Even if seeding is two or three weeks away, a pre-seed burnoff now could keep these weeds from getting too big to control. We have reports of gigantic winter annuals in fields where they haven’t been sprayed.
Weeds established ahead of the crop also take up nutrients the crop could use. While this may not be much more than 10 lb./ac. of nitrogen (which isn’t lost, but just tied up until weed biomass breaks down again), it does represent some nitrogen that is no longer available to this year’s crop.
Weed seedlings can also provide a green bridge for disease. Pathogens on weeds and saprophytes on decaying sprayed weeds can move over to crop plants and infect them. High levels of seedling diseases have been observed in canola crops where volunteer canola (untreated obviously) were sprayed out shortly before crop establishment and in fields where a related weed — stinkweed in this case — was sprayed out and was decaying. In these cases, the canola crop could have been diseased due to the green bridge for disease that weeds and volunteer canola provided. Another factor could be something called allelopathy. Chemicals from decomposing plants can inhibit germination of other plant seedlings. When this occurs within the same species, the term is “autoallelopathy”. Read more.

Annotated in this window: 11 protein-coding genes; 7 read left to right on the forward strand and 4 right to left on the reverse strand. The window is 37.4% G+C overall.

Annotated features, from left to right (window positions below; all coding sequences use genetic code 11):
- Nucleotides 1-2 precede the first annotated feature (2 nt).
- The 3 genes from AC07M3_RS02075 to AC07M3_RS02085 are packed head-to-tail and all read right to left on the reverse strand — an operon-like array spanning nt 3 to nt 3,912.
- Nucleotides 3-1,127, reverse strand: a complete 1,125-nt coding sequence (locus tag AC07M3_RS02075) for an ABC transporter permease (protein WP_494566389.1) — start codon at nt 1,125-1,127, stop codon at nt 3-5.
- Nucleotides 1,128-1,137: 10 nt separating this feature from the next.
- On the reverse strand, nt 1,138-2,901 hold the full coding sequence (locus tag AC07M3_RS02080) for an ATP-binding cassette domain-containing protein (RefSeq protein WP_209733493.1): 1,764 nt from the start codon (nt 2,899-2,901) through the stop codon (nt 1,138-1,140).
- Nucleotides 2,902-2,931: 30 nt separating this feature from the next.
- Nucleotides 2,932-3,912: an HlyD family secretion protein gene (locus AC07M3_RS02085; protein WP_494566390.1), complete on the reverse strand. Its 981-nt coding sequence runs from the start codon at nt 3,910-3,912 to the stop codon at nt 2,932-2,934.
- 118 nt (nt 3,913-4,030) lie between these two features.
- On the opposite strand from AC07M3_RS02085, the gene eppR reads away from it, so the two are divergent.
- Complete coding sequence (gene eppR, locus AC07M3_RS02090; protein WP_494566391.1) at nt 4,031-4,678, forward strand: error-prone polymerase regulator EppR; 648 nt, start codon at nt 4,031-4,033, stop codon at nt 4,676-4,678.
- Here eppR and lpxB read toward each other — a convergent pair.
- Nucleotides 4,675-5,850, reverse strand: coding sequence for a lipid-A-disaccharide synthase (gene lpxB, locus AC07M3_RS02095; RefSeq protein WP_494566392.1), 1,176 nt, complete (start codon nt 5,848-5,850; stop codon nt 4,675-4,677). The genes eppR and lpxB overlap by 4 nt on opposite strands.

Are these factors enough to change weed management practices? No. Spray weeds early. Seed as soon as you can. And take your chances with these other factors. However, when scouting fields with unexpected delayed in emergence, these factors could be considered.
On the other hand if soils are saturated, growing weeds can act as pumps to dry the soil quicker than if the burnoff is force earlier than the field is traversable. A good rule of thumb is hold off on the burnoff until you can access the field with equipment. Aerial application is a last resort.